While Interactive Brokers provide arguably the most extensive retail-level API available for trading, the software is quite frustrating to work with. Rather than IB offering you an API endpoint on their server to interact with, you must run their Gateway or TWS program on your host and interact with this program, which acts as an intermediary server. Further, both of these programs are point-and-click Java apps, which means setting them up on a VPS is pretty much a nightmare.
The IBController repository is a great project that allows you to control the IB programs in a headless environment. Even so, I feel there are a few drawbacks to this approach alone:
- It can still take quite a while to get anything working,
- The dependancies and extra files you need lying around on the host are messy,
- If you mess up the configuration beyond repair (through updates, bug-hunting or any number of other honest mistakes), you might to start from scratch again.
One of the primary motivations of Docker is to resolve the above issues. By storing application code & dependancies in an immutable container, you can build an image with everything necessary "baked in" and have it running in a couple of minutes.
When updating versions of the application within the container, you create a new immutable image, with the old one as a "known working" backup that can be spun up again in a matter of seconds.
IBController in Docker
I've put this repo together to improve what I felt were drawbacks in the default IBController-on-host approach. In full disclosure, all the hard work is done by IBController, and absolutely none of this would be possible without their work.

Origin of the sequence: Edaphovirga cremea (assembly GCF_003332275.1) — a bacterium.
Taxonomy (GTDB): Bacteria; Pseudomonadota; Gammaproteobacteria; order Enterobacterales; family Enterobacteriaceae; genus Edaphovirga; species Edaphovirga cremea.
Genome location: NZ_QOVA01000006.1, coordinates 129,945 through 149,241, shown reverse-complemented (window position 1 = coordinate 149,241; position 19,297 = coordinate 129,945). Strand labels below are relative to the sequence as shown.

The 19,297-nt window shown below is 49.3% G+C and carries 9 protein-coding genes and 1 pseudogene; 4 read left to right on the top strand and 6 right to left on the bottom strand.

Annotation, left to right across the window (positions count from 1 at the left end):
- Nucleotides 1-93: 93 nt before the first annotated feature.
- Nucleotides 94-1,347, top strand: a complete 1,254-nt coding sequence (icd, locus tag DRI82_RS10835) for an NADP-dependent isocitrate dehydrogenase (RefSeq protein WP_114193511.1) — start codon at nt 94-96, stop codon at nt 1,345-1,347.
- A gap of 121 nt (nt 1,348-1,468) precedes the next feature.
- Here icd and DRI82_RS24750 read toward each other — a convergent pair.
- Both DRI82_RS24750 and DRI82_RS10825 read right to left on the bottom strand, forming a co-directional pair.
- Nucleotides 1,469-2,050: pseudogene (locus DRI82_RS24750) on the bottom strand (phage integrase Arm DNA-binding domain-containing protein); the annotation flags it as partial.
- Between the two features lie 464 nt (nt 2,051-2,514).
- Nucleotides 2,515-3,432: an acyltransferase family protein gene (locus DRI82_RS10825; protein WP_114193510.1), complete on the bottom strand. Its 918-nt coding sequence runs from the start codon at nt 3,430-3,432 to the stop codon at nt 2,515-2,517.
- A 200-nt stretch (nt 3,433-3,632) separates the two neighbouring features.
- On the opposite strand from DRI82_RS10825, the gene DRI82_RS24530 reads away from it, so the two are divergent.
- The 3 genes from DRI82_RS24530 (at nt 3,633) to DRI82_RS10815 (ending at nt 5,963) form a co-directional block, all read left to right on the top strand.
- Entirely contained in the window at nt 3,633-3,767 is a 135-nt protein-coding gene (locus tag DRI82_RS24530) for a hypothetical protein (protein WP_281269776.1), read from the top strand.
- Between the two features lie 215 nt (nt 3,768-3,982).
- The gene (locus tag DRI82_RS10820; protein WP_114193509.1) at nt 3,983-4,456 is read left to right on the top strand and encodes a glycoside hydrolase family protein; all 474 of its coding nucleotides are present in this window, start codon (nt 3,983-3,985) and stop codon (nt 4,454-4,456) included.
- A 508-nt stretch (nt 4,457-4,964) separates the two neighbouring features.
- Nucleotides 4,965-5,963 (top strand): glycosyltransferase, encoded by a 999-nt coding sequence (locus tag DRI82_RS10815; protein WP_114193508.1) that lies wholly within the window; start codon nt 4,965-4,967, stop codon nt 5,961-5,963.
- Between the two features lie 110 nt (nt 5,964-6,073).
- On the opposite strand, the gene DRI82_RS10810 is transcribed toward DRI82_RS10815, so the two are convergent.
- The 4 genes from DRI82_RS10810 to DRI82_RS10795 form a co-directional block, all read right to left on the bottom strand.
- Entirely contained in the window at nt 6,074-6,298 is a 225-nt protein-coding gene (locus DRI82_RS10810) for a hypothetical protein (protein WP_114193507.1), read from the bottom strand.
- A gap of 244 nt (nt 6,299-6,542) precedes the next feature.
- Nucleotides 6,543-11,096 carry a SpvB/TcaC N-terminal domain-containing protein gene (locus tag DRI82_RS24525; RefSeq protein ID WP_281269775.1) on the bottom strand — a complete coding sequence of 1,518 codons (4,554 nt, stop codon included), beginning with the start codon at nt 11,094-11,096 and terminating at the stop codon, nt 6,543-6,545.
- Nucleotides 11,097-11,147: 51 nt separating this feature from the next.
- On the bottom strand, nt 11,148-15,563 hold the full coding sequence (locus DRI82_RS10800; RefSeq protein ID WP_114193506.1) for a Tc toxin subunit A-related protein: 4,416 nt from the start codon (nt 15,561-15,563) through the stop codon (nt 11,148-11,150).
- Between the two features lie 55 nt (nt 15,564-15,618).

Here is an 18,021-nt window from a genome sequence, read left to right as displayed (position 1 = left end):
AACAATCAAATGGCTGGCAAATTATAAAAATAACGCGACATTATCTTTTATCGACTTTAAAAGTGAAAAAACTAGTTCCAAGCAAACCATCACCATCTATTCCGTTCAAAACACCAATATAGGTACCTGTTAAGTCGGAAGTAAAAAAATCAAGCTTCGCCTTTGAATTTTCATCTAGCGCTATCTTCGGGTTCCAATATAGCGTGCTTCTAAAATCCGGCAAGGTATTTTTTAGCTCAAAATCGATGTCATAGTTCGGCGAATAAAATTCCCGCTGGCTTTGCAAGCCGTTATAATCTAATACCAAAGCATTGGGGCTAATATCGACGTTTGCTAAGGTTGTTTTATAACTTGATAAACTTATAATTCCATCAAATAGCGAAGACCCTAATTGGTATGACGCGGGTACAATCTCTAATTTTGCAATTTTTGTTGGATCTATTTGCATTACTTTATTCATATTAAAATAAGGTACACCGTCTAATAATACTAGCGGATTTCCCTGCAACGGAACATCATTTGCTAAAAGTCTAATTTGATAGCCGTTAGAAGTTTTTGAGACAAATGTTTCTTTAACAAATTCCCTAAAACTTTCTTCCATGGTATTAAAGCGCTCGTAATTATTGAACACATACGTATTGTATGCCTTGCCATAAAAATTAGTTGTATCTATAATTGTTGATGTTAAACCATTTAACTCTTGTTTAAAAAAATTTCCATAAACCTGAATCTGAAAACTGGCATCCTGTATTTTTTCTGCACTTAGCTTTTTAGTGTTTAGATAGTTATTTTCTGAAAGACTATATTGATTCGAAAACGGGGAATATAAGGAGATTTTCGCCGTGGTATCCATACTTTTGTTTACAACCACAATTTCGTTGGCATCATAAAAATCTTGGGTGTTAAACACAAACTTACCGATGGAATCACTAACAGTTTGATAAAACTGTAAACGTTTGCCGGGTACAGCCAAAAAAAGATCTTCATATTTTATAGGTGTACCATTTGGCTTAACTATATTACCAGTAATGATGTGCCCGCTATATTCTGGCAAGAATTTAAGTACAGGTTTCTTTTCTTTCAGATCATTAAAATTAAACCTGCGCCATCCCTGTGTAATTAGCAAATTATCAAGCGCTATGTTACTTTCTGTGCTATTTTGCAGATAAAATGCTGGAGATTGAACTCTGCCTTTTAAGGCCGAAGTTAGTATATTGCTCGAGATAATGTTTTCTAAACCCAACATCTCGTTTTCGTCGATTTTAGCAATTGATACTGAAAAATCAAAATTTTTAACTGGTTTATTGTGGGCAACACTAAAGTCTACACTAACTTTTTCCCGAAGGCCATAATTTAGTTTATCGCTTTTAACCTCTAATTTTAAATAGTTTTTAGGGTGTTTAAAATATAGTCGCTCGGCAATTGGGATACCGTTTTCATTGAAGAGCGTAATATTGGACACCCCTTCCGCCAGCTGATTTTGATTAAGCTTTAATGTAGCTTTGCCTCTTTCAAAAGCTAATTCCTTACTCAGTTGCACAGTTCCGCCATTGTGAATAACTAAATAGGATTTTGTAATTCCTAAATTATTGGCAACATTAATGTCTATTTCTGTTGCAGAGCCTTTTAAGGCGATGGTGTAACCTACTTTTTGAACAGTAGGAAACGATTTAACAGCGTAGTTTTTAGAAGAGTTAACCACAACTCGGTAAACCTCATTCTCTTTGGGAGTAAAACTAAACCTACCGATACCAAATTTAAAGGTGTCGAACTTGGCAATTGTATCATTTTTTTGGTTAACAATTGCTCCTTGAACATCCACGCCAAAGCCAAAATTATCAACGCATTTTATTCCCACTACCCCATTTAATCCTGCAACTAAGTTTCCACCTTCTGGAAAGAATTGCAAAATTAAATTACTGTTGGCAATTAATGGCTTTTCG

Your configuration files are mounted into the container at launch time, ensuring they can be easily changed without rebuilding the image.
Before doing this, you should (on a computer with a GUI) set up IB Gateway, login, and modify the settings according to your preferences. Save the
jts.ini file (likely in a location such as
~/Jts/jts.ini), which has the IB settings in it, and upload that to your server.
0) Ensure you have Docker installed. I've written this with Ubuntu flavours of Linux in mind.
1) On your server,
git clone email@example.com:ryankennedyio/ib-docker.git
cd ib-docker && sudo docker build -t ib-docker:<pick-a-version-number> .
3) Modify the
docker-compose.yml file to add your own settings.
4) Copy your
jts.ini file into the repository, overwriting the default.
5) Make any changes you wish to
IBController.ini (also a settings file)
docker-compose up -d
After about 30 seconds, you should be able to interact with the IB API on
localhost:4003 from any program running on the host machine.
You now have an immutable image with a particular version of IB and all dependancies maintained within. If you mess something up beyond repair (which is inevitable if you are a human), you can rebuild it from in a couple of minutes.
You should aim to be able to spin up a fresh server with your entire trading system from scratch in no more than a few hours, and Docker is an excellent tool to manage your infrastructure. Remember, you want services to be cattle, not pets.
N.B. Ports & Settings
If you require a different port, I'd suggest changing the hardcoded references to
4003 in the repository to a port of your choice. This is a workaround hack, made necessary by the IBController program having no direct control on the IP address and port that the IB Gateway or TWS program binds itself to. In order to expose a network address from docker to the host, a service must be bound to
0.0.0.0:<port>. This doesn't happen by default, and we have no control over it, so we use the
socat command inside
runscript.sh to effectively duplicate the IB network stream and bind it to
There are also a few
todo statements littered around, where some settings are duplicated in either
jts.ini. Some of the default settings in
IBController.ini might not be suitable for every use case (though they are fine for me), so I suggest reading their documentation for more information.